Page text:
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“From the Lady who Wears a Saya to the Woman who Wears a Mascara”

Maria Clara.




These are the ideal characteristics of a Filipina – at least, those were what Crisostomo Ibarra taught us. “Maria Clara” – used as a general term for Filipinas and coined from Jose Rizal’s Noli Me Tangere; known to be a real sweetheart, beautiful and loving.  Her character defines what a real Filipina should be like, but through the course of time, do these characteristics still define our ladies? Can we still call every Filipina as a real “Maria Clara?”

The Lady who wears a Saya.

Gabriela Silang.

 Gregoria De Jesus.

 Melchora Aquino.

They served -as the mothers of the revolution. Their roles went beyond from being the feminine image of their homes. They fought for the freedom, using their feminine heart, their passionate souls and the bravery that was fuelled by a mother’s caring heart.

The Clara of this generation was not really defined by their feminine features, not by the naturally red lips, beautiful eyes and soft, long hair but more on their brave and fighting heart. This bravery was the most passionate and beautiful of its kind. True though, they were really the conservative thinkers of this generation. Long dresses, skins unexposed, untouchable by men, that’s really how conservative they were. For sure, they were really bold about their unparalleled passion. 

The passion they expressed and manifested through their efforts to express their love for their home – the country. It was something that mothers would really do after all, to make sure that their home were the best for their families.

A real definition of a Maria Clara of this time, she may look very feminine while wearing a saya, but manifested beyond men’s bravery as she holds her sword against the oppressors. She was a conservative one yet burning with a passionate heart.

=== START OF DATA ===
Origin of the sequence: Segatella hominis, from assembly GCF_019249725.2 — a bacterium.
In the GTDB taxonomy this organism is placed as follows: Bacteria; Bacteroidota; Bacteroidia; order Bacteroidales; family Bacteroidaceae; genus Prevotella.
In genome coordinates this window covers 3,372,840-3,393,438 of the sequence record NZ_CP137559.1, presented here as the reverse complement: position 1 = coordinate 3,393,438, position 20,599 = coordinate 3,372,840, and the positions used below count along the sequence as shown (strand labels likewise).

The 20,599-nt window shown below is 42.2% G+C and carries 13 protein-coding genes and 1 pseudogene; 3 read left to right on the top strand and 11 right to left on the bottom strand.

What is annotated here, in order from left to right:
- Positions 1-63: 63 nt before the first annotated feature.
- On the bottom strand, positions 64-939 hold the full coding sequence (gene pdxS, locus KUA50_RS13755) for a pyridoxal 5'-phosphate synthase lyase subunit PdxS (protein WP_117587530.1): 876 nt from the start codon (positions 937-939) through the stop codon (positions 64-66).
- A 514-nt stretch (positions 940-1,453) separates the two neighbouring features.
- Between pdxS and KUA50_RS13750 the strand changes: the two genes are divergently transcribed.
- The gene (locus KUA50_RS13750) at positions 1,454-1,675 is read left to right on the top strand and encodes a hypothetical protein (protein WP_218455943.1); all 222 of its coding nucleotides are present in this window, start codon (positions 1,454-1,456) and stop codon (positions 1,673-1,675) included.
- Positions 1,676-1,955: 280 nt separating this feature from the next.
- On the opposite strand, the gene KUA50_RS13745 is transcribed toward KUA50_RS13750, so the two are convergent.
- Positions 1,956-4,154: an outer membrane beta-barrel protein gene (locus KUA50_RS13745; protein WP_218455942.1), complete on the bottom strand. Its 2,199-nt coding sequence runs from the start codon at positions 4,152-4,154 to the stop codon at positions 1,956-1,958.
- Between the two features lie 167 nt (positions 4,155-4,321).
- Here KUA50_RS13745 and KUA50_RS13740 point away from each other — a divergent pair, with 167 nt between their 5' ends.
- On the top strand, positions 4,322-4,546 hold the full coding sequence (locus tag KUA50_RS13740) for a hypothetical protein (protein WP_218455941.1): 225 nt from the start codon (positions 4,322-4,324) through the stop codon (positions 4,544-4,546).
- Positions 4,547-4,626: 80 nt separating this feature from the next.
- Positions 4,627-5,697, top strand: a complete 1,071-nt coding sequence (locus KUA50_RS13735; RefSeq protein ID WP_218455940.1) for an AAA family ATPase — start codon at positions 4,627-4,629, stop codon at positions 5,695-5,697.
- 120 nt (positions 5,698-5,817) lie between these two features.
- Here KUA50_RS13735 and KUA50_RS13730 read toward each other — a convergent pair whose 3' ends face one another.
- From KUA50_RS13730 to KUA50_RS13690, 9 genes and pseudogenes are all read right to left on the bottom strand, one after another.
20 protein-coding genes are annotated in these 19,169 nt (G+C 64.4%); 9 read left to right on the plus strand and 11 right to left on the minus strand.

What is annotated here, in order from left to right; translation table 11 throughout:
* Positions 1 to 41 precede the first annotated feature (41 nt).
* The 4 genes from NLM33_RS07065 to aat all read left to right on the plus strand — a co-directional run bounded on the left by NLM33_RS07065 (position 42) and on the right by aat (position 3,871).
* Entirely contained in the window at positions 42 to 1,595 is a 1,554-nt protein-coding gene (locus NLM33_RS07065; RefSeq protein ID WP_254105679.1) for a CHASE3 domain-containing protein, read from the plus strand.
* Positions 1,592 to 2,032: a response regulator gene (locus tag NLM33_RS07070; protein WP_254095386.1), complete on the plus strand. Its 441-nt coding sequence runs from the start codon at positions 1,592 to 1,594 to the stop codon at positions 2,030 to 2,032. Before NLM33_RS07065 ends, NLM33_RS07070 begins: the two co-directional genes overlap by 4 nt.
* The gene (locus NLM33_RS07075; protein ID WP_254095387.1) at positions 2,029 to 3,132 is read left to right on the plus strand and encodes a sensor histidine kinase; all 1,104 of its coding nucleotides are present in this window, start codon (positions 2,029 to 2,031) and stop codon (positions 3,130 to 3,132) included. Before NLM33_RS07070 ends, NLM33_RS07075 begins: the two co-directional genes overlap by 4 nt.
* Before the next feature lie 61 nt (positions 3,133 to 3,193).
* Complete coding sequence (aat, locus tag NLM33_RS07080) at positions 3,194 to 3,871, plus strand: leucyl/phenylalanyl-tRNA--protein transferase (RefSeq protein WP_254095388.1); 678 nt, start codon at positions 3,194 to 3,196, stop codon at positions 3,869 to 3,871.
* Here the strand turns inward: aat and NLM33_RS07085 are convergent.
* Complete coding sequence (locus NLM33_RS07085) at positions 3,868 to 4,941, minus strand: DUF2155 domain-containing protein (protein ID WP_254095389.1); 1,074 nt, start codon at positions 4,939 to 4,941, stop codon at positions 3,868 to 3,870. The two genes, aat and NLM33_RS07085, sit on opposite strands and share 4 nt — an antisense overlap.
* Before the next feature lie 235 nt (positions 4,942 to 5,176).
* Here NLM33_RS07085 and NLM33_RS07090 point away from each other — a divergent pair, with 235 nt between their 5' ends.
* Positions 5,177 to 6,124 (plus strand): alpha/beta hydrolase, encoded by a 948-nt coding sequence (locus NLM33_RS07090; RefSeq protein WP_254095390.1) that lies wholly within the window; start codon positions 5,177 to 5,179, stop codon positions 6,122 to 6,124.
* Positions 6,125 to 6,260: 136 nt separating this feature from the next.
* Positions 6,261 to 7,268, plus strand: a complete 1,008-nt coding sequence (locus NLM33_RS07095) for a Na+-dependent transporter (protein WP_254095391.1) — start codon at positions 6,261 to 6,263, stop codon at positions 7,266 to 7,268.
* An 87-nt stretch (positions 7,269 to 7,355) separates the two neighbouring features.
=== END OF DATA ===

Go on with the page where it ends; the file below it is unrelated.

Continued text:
The woman who wears a mascara.



Eye liners.

Far from the conservative ideas of Filipina – housewife, fragile and weak, the Maria Clara of this generation wields a different kind of armour and sword as she faces not anymore the oppressors, but a different kind of animal – the woman’s life. Under their colourful make ups that flashes their physical beauty; they overcome wars within themselves as they fight for their loved ones. Behind those faces decorated with their beautiful smiles, a proud, tough and caring lady is trying to make the most of her time to provide what her children need. They are the current faces of our Maria Clara, not the fancy and beautiful faces and share worthy looks on the social media, but those hard working faces of our loving moms. Whether, she works on the street, or she works on a comfy room, whether she loves to put on make ups for her work, or she’s full of sweat while working, she is the ideal Filipina everyone should admire. She’s the Clara who wears a make up more than what she puts on her face, but she wears a natural make up that comes from within – a woman’s heart.

The tale of the two Claras

Maria Clara. Feminine. Conservative. Simple.

Indeed, these are the ideal characteristics of our Filipinas. But the two faces of our Maria Claras show more than what Ibarra described to be the ideal. I could say;

The true meaning of being a Maria Claras will never be defined by what they wear or what they put on their faces.

The two Claras are just part of a face. They maybe bounded by the gap between their generations, but they are still the same Maria Clara we all knew –

An ever loving and passionate Clara, fuelled with a pure and burning heart, a precious but a willing soul for the people she loves.

About The Author

Reynald is an Oleia user and content contributor. He is a dreamer by night, a storyteller by day.His stories are told through the click of his camera lens and the strokes of his pen.